Thursday, 27 January 2011

A Mouthful Of Zebra, Ostrich & Springbok; A Cultural Divide?

By Philippa Morton.

Once upon a time all we knew was what we knew. We also knew what we didn’t know. Then, as life went on, we found out there were things we never knew we didn’t know. And with that said, did you know that the one thing we can be sure of is that life changes and if one cannot accept change, then perhaps we cannot accept our life and live it.

As a food writer, at times, there may be foods I do not particularly want to swallow. But I am wanting and willing to take a chance for the rest of us who won’t! I love what I do and feel scorn for those of us who are unable to wrap our tongue around a new flavour or unusual morsel. Scorn yes, but also sadness for you schmucks! You provide me with a great job that I enjoy. I can’t complain about going to high-end restaurants and stuffing my chewer in the name of making sure you lot are not going to keel over from pathetic, untrained taste buds.

Yeah, you figured, I care not for those who are picky and who don’t eat this and who won’t eat that! If it wasn’t for the adventurous amongst us, perhaps we would not have the pleasures of seaweed salad, sushi, and squid rings today. Indeed, it occurs to me that a portion among us would want to turn our nose up at scrumptious African foods, so carefully prepared at Camden’s Shaka Zulu bar and restaurant.

So screw up your faces, and eat your heart out friends, cos if you want to be picky, you should know, that you are a sad case. Chef Barry Vera knows his work. Biltong (dried meat) is made to perfection and not a scrap was left on anyone of my counterparts’ plates when I went for a recent tasting. Now, THERE is something for you, my Neanderthal meat-eating friends. My crew and I were highly impressed with mighty spreads of Kudu, Springbok, Lamb, Boerewors and Ostrich.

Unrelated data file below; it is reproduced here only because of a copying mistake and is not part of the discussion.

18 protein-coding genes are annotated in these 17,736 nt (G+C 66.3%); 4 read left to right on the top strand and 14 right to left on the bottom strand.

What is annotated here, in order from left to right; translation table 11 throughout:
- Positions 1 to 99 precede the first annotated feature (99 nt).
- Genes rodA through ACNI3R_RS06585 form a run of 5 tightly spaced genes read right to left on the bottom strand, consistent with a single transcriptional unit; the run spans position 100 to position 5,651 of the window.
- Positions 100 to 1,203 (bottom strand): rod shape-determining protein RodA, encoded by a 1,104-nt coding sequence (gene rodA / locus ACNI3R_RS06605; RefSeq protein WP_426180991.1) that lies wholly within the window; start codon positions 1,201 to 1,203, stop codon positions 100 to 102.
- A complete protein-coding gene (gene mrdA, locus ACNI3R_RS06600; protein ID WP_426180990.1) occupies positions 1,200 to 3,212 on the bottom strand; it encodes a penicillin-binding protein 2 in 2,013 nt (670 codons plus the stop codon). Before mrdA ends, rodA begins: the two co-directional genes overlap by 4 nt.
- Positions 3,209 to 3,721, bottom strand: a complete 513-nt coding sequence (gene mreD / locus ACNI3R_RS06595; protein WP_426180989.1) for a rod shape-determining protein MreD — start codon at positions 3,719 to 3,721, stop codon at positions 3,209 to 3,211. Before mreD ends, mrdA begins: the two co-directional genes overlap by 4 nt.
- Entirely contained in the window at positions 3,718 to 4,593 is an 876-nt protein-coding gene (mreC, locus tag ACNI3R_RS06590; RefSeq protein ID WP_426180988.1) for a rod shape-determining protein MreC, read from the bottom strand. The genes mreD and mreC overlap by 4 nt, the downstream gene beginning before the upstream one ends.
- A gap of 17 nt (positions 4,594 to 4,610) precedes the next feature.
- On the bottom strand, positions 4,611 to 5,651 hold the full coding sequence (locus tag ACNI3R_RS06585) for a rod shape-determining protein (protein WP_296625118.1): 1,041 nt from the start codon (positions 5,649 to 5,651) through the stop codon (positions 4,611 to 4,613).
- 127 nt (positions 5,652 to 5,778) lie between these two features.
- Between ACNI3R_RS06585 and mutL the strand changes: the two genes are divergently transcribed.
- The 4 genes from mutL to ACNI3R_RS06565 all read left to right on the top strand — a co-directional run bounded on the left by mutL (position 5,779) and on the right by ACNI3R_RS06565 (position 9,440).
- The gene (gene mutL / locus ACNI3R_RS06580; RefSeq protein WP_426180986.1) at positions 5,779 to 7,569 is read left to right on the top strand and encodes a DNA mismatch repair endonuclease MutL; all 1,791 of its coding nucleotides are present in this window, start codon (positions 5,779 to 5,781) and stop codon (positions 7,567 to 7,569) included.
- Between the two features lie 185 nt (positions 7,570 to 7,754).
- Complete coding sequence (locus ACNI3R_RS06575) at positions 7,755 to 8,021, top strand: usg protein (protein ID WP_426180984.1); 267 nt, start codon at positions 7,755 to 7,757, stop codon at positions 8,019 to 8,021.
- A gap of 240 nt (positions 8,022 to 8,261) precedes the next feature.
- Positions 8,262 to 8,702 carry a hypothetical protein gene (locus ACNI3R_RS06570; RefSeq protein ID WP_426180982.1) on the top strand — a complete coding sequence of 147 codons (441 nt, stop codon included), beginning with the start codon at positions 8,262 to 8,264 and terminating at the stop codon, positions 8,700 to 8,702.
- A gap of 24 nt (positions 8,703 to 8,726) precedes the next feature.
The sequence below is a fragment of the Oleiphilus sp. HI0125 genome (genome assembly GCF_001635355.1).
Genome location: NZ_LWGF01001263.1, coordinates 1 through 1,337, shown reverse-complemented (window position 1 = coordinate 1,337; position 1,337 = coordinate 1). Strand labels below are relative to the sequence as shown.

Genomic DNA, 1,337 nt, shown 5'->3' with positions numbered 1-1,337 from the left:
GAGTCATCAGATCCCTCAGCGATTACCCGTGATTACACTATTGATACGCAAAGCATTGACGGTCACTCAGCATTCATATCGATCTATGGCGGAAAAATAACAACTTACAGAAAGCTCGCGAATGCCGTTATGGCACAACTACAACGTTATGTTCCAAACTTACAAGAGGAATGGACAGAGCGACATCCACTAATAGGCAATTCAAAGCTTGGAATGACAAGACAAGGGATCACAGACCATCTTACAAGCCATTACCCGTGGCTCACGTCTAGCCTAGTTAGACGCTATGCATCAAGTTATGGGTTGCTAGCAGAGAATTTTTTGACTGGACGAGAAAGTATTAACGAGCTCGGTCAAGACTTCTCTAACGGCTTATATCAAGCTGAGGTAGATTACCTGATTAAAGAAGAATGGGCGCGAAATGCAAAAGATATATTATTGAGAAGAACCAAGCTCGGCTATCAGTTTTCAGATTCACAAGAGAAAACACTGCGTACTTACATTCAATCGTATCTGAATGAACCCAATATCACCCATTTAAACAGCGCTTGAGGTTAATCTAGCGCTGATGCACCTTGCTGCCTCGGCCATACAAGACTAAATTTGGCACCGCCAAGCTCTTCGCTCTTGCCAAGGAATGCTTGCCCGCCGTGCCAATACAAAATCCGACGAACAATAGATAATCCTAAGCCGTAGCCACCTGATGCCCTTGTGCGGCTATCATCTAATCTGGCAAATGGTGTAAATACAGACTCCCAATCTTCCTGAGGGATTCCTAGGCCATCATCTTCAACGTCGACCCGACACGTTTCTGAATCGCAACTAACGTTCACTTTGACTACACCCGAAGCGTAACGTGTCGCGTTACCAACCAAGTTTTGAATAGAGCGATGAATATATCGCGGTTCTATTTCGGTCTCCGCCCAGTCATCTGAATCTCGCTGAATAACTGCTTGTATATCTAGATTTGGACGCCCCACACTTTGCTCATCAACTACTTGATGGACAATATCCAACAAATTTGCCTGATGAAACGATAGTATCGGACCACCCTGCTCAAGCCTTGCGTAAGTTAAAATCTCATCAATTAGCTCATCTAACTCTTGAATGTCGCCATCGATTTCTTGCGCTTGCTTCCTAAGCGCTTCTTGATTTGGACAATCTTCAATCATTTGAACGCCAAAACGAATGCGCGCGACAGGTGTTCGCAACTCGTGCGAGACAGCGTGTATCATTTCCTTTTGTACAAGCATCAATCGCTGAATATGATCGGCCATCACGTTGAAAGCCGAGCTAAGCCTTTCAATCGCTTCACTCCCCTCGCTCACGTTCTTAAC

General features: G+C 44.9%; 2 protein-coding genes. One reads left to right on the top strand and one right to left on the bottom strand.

Together we made a powerful foray into the spread, leaving a whimpering land of devastation on our platter. Not for long though, as service is part of the hospitable African culture, (and yes Shaka Zulu makes every effort to employ Africans – from kitchen to bar) we were soon served with traditional mince Baboti which I enjoyed more than the version I’d eaten in South Africa. Chef Vera understands well, that to cater for the citizens of the UK there are some special adjustments to make to suit our palates. Little tweaks, great peaks.

And there is even something more to look forward to: in amongst all this - Shaka Zulu does not cease to surprise; a joker in (hardly) a pack of cards – zebra will be gracing the tables of the restaurant in the coming months. A colleague likened it to eating horse “Well I wouldn’t eat a horse”. Stop making such a hullabaloo for goodness sake, 50 years ago we weren’t even eating pizza and now we would never question eating something like veal. Zebra are a wild animal that are not endangered. It’s simply black or white my friends.

Soft, sweet, gooey and well, just ambrosia; the KoekSisters that is. Plaited ropes of dough deep fried and doused in thick sticky syrup to mute even the chattiest amongst us. While you come to terms with how utterly angelic these plaited dough things are, you’ll go from mute to moans as you cry out for more. Once again, Vera has listened and learned; listening to a South African customer who knows how to cook them.

Shaka Zulu is a unique concept, that I believe pushes the boundaries of food. Why has it taken so damn long, though? It’s about time someone picked up African cuisine, brought it to the people, who need to get over their pathetic concepts of what food should be. In reality, how does it differ to Asian or Thai cuisine? Only in the way that as a culture, we have embraced and accepted it. So plainly said, it’s time you know what the world is about. It’s time you know African food.

Trust me, I really do not believe African cuisine is too hard to swallow! So before I give you another mouthful, just eat it why don’t you!


  1. Fussy eaters make me sick. And not many things do, as unlike them I have a robust metabolism.

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